Midyat, Turkey (AINA) -- The Turkish court issued two decisions today in the case of the embattled Assyrian monastery St. Gabriel and postponed until September 30 another decision. The dispute is over the so-called forest, land that lies within the monastery grounds and which is comprised of half grown bush.
Click here for complete coverage of the St. Gabriel Monastery case.
According to today's court decision this land is now owned by the Forestry Department (a Turkish authority). The monastery lost some 34 hectares of land (136 acres). The court decided that the Forestry Department, on behalf of the Turkish State Government, now owns the land and can do whatever it wants with it. Despite the fact that the protective wall that shields the monastery staff and its guests lies on that land. The great surprise for the most of the international representatives was that the Turkish state involved itself in such a "minor" matter that is vital for a religious community and affects a historic monument.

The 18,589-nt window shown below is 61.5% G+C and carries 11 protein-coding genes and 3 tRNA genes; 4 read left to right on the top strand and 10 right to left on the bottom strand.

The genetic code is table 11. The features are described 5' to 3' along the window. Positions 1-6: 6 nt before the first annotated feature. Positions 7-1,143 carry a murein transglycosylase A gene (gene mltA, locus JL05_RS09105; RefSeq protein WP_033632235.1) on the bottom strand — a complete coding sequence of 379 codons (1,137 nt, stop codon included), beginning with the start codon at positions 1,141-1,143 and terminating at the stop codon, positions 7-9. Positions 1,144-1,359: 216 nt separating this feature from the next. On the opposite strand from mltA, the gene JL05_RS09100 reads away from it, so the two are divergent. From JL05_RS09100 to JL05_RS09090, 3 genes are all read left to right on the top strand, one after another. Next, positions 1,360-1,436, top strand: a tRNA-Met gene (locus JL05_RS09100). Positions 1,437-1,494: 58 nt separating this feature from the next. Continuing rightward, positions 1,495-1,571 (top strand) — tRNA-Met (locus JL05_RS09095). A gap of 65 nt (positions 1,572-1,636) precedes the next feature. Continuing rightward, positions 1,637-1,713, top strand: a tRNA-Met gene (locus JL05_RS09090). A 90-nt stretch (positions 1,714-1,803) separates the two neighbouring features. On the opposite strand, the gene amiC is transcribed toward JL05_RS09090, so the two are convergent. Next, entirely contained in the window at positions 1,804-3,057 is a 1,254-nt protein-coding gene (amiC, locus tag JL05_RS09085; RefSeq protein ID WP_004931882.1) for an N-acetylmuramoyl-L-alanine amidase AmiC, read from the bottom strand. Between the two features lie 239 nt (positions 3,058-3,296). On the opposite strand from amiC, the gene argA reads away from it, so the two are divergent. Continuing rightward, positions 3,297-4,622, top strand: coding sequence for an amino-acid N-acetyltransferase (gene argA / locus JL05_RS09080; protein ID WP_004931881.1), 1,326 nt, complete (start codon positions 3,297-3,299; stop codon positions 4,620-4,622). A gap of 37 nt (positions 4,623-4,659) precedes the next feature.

The case against the director of the monastery foundation, Mr Kuryakos Ergün, was held in another court room; he was charged with intentionally violating the law by building the protective wall that surrounds the grounds of the monastery. This case has been postponed to 30th September.
The Turkish State Treasury Authority lost its other case against the monastery. Twelve parcels of land both inside and outside the wall of the monastery, amounting to some 24 hectares of land (96 acres) remain in the possession of the monastery, though the board of the monastery believes this decision will be appealed.
The Monastery of St. Gabriel was founded in 397 A.D. and is a great and historically important Christian symbol in the middle of Turkey; it is for the Syriac-orthodox faith what St. Peter's in Rome is for the Catholics.
The Turkish state and three village leaders are trying to expropriate land that is legally are owned by the monastery.
International interest in the case is so great that the local court authorities had to refurnish the court rooms. As in the previous trials politicians, diplomats and NGO:s where present from the entire European Union. The local and national press of Turkey were also there in force.
Rudi Sümer, one of the monastery's lawyers, said "we will appeal to Ankara and if we wont win there we will go to the European Court."
By Nuri Kino